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argument founded on their own principle and practice; reasons thus: "What shall they do, who are baptized [Teg TWV Venger] for, or "instead of, the dead?" i. e. What can be the design of them, who act in this manner, but to benefit (as they fondly suppose) the persons who died unbaptized? But, if these persons so died, as not to live again, your imaginary labour of love can answer no valuable end whatever. Ye are, therefore, O Corinthians, selfconvicted of the grossest absurdity, as many of you as are baptized for your departed friends, and yet doubt the future resurrection of your friends departed.




1 Cor. xv. 5.

WHERE it is said, that our Lord, after his resurrec tion, was seen of Cephas, and then of the twelve, it is enquired, "How is this explained? Seeing Judas had put an end to his own existence long before; could he then be called one of the twelve?"

Certainly not. The late Dr. Guyse, in his most valuable paraphrase and notes on the New Testament, has given this matter a very satisfactory explication. "It is no uncommon thing for a society, body, or college of men, to retain their original name, when one or more of them be absent, or dead. Jacob's sons called themselves twelve brethren, after they supposed that Joseph was lost or dead; Gen. xlii. 13. 32. The triumviri, septemviri and decemviri, among the Romans, were respectively so called, whether they were all living, or were present in their assemblies, or not. And we commonly speak of points of law being referred to the twelve judges, though several of them may be absent, and some of them dead. In like manner, Christ having originally appointed twelve apostles, to be in a peculiar manner his witnesses; they were called by that name, after Judas was dead, and before Matthias was chosen in his place to make up the number again; John xx. 24. Yea, and they continued to be spoken of as twelve, after Paul and Barnabas

432 Explanation on that Declaration of the Apostle. were added to their number; Rev. xxi. 14.Thus far, the excellent Dr. Guyse: correspondently with whose just remarks, it may be further observed, that, if only forty members of parliament assemble, they are termed the house of commons; though the entire number, if all were present, amounts to 558.




CANT. viii. 14.

"Make haste my beloved; and be thou like to a roe, or to a young hart on the mountains of spices." EVERY serious and sensible Christian considers the book of Canticles as a storehouse of inward religion, and a treasury of holy experiences. In no part of the scriptures is the work of the blessed Spirit, on the souls of men, more strikingly and more exactly delineated. If some unhappy persons consider this sacred poem in any other view, it is because they are unacquainted with the power of godliness, and have not experienced that renewal in the spirit of their minds, which can alone qualify lost sinners to contemplate, with advantage, the mysteries of the king. dom of heaven.

The church addresses the passage quoted above to the Saviour, who has redeemed her by his blood. She styles him, her beloved; the object of her su preme affection, and the meritorious procurer of all her happiness. She prays for the manifestations of his spiritual presence; and that those manifestations may be speedy: "Make haste, my beloved! and be thou," in the swiftness of thy approach, "like to a roe, or to a young hart, on the mountains of spices!" Rapidly as those lively, expeditious animals spring from hill to hill; nimbly as they bound, instantaneously as they leap, on the fragrant mountains of the east; so swiftly do thou lift up the light of thy countenance on thy waiting people, and cheer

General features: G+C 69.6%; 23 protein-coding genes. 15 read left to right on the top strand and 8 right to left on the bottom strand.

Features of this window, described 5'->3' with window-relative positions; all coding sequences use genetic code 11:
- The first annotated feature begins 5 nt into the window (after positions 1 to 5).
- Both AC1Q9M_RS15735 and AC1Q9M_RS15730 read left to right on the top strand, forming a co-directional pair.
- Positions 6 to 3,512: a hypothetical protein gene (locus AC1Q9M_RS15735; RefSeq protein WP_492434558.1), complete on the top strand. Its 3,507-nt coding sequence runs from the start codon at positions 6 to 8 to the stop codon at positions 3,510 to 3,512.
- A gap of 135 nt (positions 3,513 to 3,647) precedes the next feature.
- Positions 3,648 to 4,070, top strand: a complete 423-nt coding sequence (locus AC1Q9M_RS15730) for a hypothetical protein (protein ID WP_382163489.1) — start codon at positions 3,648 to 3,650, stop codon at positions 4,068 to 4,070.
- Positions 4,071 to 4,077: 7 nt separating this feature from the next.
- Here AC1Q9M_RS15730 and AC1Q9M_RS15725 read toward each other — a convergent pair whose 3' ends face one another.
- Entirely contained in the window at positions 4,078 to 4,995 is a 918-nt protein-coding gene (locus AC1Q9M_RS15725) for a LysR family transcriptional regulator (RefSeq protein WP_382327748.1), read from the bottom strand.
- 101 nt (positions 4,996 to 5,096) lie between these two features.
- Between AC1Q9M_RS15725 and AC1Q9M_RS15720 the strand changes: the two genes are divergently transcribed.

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them with such tokens of thy grace and favour, as are more reviving to the soul, than all the odours of the spicy mountains are to the fainting traveller. On the other hand, a formal professor does not look upon ordinances as means of inward religion, and as steps to communion with God, through the Spirit: but having skimmed the surface of outward duties, he sits down satisfied with externals, and aims at nothing higher.

Not so are the conduct and views of one, whose heart God hath touched. The truly awakened soul considers all the exterior means of grace but as channels, through which grace itself, and the comforts of it, are (in a way of sovereignty and freeness) communicated to them that hunger and thirst after the righteousness of Jesus Christ. And as it is not the mere channel of conveyance, but the water conveyed, which can satisfy thirst; so the Christian is sensible, that, not a bare attendance on outward duties, but the presence of God enjoyed under those duties, is that which nourishes the believing soul, and renews the believer's strength. Hence his heart's desire and prayer are similar to the verse immediately preceding the text. "Thou that dwellest in the gardens," thou who condescendest to be constantly present in the hearts and assemblies of thy people, "the companions hearken to thy voice; the church above, and the church below, with whom thou hast vouchsafed to contract a gracious intimacy, are delighted with hearkening to thy voice of love: O cause me to hear it! make me also glad with the joy of thy salvation! give me to see the felicity of thy chosen, and to drink deep of that river, to experience much of that unspeakable fellowship with thyself, which makes glad the city of God both in earth and heaven.". Then follows the supplication, "Make haste, my beloved," &c. with which we began; from all which it appears, that Jesus is the object of his people's love.

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